‘Last Week Tonight’: John Oliver Talks Need To Scale Up Coronavirus Testing And How The U.S. Fell Behind

After taking a week break Last Week Tonight with John Oliver returned and there was a lot to address. Actually, it was all about coronavirus because that is the only thing really making headlines these days.

From Oliver’s “Great White Void”, he touched on Alex Jones talking about eating his neighbors due to the pandemic before jumping into the latest news on COVID-19.

He started by talking about how Jared Kushner has declared victory over the virus and said that the country is ready to get “really rockin’ again”.

Oliver begs to differ as he described Kushner as a middle-aged dad desperately trying to connect with his teenage son. He points out how badly we are in need of testing in order to open society — as nearly every public health official is pointing out.

“There’s almost nothing more important than widespread effective testing,” he said. It is important in order for us to track and contain the spread — and testing is alarmingly scarce despite what Donald Trump says.

Many are calling the lack of testing “the original sin” of American pandemic failure. “Had testing caught the cases in this country early we could’ve managed the virus through contact tracing and targeted quarantine but that did not happen so the virus spread widely forcing us to use the blunt instrument of making everyone stay at home,” said Oliver.

He adds that lack of testing goes to the “very heart of how we got into this situation” and “the fact is that broad testing is the only safe way out.”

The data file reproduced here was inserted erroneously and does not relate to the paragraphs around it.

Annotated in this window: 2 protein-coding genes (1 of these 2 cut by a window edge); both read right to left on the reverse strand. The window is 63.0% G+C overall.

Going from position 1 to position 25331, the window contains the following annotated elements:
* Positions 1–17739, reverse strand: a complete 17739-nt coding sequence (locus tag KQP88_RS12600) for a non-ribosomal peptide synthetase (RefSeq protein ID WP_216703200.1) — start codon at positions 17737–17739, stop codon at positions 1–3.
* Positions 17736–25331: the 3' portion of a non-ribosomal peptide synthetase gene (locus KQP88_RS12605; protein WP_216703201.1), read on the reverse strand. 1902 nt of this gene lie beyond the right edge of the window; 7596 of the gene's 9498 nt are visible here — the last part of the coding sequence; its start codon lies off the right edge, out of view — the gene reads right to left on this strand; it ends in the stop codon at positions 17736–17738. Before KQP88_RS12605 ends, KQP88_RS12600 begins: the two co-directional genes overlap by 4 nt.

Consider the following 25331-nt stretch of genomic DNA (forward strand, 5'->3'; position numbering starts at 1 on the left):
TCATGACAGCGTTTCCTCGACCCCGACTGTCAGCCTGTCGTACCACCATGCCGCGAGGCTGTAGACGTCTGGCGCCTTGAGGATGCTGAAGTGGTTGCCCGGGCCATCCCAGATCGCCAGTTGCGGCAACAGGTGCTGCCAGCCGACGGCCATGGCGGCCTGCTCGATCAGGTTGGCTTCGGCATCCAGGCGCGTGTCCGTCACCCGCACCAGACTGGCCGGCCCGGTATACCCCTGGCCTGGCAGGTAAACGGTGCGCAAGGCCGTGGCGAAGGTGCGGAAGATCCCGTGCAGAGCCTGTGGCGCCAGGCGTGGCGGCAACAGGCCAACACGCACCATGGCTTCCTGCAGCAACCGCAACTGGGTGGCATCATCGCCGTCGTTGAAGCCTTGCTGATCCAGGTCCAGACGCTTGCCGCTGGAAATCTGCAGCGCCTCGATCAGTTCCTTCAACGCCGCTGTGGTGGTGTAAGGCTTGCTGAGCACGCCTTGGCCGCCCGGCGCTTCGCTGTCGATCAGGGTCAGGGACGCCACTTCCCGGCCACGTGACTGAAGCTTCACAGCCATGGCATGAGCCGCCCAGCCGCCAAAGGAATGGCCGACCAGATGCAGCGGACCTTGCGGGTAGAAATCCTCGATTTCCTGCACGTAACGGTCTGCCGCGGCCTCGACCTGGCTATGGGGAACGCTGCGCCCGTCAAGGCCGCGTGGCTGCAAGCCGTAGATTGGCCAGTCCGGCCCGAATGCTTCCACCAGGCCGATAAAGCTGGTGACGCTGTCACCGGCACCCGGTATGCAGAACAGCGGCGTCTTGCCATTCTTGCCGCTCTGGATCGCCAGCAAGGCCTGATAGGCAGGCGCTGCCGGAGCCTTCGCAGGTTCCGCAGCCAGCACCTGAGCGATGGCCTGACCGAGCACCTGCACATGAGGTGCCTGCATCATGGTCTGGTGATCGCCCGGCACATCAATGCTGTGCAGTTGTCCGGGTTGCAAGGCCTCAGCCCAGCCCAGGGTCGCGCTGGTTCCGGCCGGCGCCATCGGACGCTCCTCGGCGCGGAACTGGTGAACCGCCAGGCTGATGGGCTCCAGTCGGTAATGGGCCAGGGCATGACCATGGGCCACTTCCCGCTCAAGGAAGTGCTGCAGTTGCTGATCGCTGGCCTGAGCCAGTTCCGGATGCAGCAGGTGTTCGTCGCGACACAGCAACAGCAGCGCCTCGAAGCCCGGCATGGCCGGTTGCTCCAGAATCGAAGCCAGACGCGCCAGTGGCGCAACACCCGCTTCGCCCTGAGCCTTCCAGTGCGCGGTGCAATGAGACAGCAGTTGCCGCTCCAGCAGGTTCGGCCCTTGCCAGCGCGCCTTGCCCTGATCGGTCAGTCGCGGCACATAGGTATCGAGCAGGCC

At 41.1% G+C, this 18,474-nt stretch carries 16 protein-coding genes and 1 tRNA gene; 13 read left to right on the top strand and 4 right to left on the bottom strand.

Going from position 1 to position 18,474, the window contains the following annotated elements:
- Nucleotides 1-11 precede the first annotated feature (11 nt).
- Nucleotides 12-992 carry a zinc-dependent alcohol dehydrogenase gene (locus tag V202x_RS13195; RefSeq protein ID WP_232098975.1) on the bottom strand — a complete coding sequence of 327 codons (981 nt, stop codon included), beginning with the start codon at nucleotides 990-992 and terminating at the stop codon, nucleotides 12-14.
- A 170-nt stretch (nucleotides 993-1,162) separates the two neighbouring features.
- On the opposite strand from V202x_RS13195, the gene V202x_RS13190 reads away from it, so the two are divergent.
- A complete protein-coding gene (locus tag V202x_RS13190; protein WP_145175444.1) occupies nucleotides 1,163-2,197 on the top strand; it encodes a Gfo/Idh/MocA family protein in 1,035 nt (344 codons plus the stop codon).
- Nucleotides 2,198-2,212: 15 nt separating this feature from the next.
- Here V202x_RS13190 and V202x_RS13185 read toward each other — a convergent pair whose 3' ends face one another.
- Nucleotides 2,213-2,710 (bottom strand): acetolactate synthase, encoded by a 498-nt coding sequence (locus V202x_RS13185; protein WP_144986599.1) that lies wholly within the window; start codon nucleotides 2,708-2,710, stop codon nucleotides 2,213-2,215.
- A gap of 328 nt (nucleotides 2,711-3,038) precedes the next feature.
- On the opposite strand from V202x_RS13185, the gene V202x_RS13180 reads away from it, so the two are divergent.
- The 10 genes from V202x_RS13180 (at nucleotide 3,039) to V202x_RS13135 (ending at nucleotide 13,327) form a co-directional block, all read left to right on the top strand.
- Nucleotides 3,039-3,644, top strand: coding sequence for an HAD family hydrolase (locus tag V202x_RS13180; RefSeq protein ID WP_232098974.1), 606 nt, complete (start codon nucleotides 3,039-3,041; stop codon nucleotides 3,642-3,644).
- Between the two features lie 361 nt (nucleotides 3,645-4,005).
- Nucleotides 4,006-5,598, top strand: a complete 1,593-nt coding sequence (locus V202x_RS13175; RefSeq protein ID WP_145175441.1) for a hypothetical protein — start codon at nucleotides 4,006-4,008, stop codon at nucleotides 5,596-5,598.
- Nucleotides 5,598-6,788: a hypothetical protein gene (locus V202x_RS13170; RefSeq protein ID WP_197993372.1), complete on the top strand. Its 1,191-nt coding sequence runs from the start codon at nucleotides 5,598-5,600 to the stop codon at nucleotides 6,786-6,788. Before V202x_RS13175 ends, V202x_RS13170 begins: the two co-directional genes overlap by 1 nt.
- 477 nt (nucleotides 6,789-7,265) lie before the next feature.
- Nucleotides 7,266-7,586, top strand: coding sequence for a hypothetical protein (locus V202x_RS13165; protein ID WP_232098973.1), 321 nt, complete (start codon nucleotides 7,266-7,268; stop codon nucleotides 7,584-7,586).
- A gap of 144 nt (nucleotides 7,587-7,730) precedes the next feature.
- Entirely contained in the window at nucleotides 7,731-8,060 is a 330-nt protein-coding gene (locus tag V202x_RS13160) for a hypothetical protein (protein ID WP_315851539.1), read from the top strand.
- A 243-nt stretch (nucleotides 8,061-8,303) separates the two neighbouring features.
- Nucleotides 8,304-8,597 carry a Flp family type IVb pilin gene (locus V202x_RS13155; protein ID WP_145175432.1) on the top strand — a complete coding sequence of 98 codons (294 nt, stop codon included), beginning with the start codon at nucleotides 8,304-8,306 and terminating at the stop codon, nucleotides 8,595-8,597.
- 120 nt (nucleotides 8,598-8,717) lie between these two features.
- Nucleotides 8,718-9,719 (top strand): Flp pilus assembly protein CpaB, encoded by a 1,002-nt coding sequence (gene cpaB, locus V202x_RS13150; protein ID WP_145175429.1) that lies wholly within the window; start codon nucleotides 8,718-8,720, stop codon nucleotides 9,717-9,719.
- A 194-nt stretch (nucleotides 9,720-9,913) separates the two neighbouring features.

Oliver goes on to give us some startling figures. A good day for testing for the country, at a low estimate, is 500,000 a day. A good target is 35 million a day. The U.S. is currently at about 200,000 a day.

It is here where Oliver asks the question: “What the fuck happened?” He then unpacks diagnostic tests and antibody tests.

“Diagnostic tests are key especially at the beginning of an outbreak, but unfortunately the U.S. committed some critical errors early on,” Oliver explains. “In mid-January, the World Health Organization recommended a diagnostic testing protocol but rather than follow it, the CDC decided to develop it’s own more complicated test.”

This wasn’t a bad idea, but the CDC decided to manufacture their own testing kits. The tests didn’t work properly due to chemical contamination during manufacturing. That said, the CDC took weeks to develop a workaround to make them usable — which Oliver calls “a huge problem.”

Private sector labs were willing to develop their own tests, but they had to jump through too many bureaucratic hoops in order to get it done. In a clip, one lab said that the FDA required them to send a hard copy, CD or thumb drive of paperwork in order to develop the test when it could have been sent electronically. This would cause a major slowdown.